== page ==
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Cell Stem Cell. 2015 Jan 8;16(1):13-7. doi: 10.1016/j.stem.2014.12.013.

Generating iPSCs: translating cell reprogramming science into scalable and robust biomanufacturing strategies.

Author information

1
Department of Biochemical Engineering, University College London, London, WC1H 0AH, UK.
2
Harvard Stem Cell Institute, Cambridge, MA 02138, USA.
3
The Oxford-UCL Centre for the Advancement of Sustainable Medical Innovation, University of Oxford, Oxford, OX3 9DU, UK.
4
TAP Biosystems, Royston, Hertfordshire, SG8 5WY, UK.
5
The Oxford-UCL Centre for the Advancement of Sustainable Medical Innovation, University of Oxford, Oxford, OX3 9DU, UK; Nuffield Department of Orthopaedics, Rheumatology and Musculoskeletal Sciences, Nuffield Orthopaedic Centre, University of Oxford, Oxford, OX3 7LD, UK.
6
Centre for Biological Engineering, Wolfson School of Mechanical and Manufacturing Engineering, Loughborough University, Loughborough, LE11 3TU, UK.
7
Department of Nanobiomedical Science and BK21 Plus NBM Global Research Center of Regenerative Medicine, Dankook University, Cheonan 330-714, Republic of Korea; Institute of Tissue Regeneration Engineering, Dankook University Graduate School, Cheonan 330-714, Republic of Korea; Department of Dental Biomaterials, School of Dentistry, Dankook University, Shinbu-dong, Cheonan 330-714, Republic of Korea.
8
Ocular Biology and Therapeutics, Institute of Ophthalmology, University College London, London, EC1V 9EL, UK; Neuroscience Research Institute, University of California, Santa Barbara, CA 93106-5060, USA.
9
Australian Institute for Bioengineering & Nanotechnology, The University of Queensland, St. Lucia, QLD 4072, Australia; School of Chemical Engineering, The University of Queensland, St. Lucia, QLD 4072, Australia; Materials Science and Engineering Division, CSIRO, Clayton, VIC 3169, Australia.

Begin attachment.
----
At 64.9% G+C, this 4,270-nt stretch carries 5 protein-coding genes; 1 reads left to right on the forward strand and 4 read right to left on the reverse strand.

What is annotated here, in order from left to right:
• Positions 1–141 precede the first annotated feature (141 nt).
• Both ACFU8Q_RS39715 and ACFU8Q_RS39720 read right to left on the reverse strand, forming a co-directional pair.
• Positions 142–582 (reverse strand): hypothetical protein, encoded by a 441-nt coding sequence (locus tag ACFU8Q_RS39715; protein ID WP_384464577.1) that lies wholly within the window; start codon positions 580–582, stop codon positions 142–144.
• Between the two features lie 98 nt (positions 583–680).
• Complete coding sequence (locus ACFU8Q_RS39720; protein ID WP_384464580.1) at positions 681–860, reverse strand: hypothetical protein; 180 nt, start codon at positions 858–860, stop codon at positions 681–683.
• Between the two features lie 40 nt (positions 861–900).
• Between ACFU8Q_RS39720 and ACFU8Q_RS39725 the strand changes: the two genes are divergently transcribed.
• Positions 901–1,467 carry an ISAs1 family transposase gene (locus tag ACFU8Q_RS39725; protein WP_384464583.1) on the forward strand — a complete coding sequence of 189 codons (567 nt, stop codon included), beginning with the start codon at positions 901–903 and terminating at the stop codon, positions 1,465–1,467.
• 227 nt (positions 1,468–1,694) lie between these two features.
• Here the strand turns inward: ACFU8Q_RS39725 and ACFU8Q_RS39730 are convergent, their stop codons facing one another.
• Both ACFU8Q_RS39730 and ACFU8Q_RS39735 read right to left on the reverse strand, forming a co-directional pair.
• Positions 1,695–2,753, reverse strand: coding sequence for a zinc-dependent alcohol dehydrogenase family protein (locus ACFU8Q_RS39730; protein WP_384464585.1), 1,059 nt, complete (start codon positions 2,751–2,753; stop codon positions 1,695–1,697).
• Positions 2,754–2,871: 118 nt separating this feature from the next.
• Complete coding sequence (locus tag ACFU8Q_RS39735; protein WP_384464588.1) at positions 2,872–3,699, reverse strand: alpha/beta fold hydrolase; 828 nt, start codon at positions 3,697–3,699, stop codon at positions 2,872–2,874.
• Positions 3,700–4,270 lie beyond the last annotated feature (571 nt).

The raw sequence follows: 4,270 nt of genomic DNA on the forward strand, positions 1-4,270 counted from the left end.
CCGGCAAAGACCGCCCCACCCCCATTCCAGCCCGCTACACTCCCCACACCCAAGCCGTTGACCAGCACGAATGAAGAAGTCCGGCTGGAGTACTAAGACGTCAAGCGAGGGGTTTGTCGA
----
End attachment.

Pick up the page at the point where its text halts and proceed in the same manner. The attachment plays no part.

10
New York Stem Cell Foundation, New York, NY 10023, USA.
11
Burnham Medical Research Institute, La Jolla, CA 92037, USA; Department of Pediatrics, University of California, San Diego, La Jolla, CA 92161, USA; Sanford Consortium for Regenerative Medicine, La Jolla, CA 92037, USA.
12
Harvard Stem Cell Institute, Cambridge, MA 02138, USA; Division of Biomedical Engineering, Department of Medicine, Center for Regenerative Therapeutics, Brigham and Women's Hospital, Harvard Medical School, Boston, MA 02115, USA; Harvard-MIT Division of Health Sciences and Technology, Cambridge, MA 02139, USA.
13
Harvard Stem Cell Institute, Cambridge, MA 02138, USA; The Oxford-UCL Centre for the Advancement of Sustainable Medical Innovation, University of Oxford, Oxford, OX3 9DU, UK.
14
Harvard Stem Cell Institute, Cambridge, MA 02138, USA; The Oxford-UCL Centre for the Advancement of Sustainable Medical Innovation, University of Oxford, Oxford, OX3 9DU, UK; Nuffield Department of Orthopaedics, Rheumatology and Musculoskeletal Sciences, Nuffield Orthopaedic Centre, University of Oxford, Oxford, OX3 7LD, UK; Centre for Behavioural Medicine, UCL School of Pharmacy, University College London, London WC1H 9JP, UK.
15
Department of Biochemical Engineering, University College London, London, WC1H 0AH, UK; Department of Nanobiomedical Science and BK21 Plus NBM Global Research Center of Regenerative Medicine, Dankook University, Cheonan 330-714, Republic of Korea; Institute of Tissue Regeneration Engineering, Dankook University Graduate School, Cheonan 330-714, Republic of Korea. Electronic address: i.wall@ucl.ac.uk.

Abstract

Induced pluripotent stem cells (iPSCs) have the potential to transform drug discovery and healthcare in the 21(st) century. However, successful commercialization will require standardized manufacturing platforms. Here we highlight the need to define standardized practices for iPSC generation and processing and discuss current challenges to the robust manufacture of iPSC products.

PMID:
25575079
DOI:
10.1016/j.stem.2014.12.013
[Indexed for MEDLINE]
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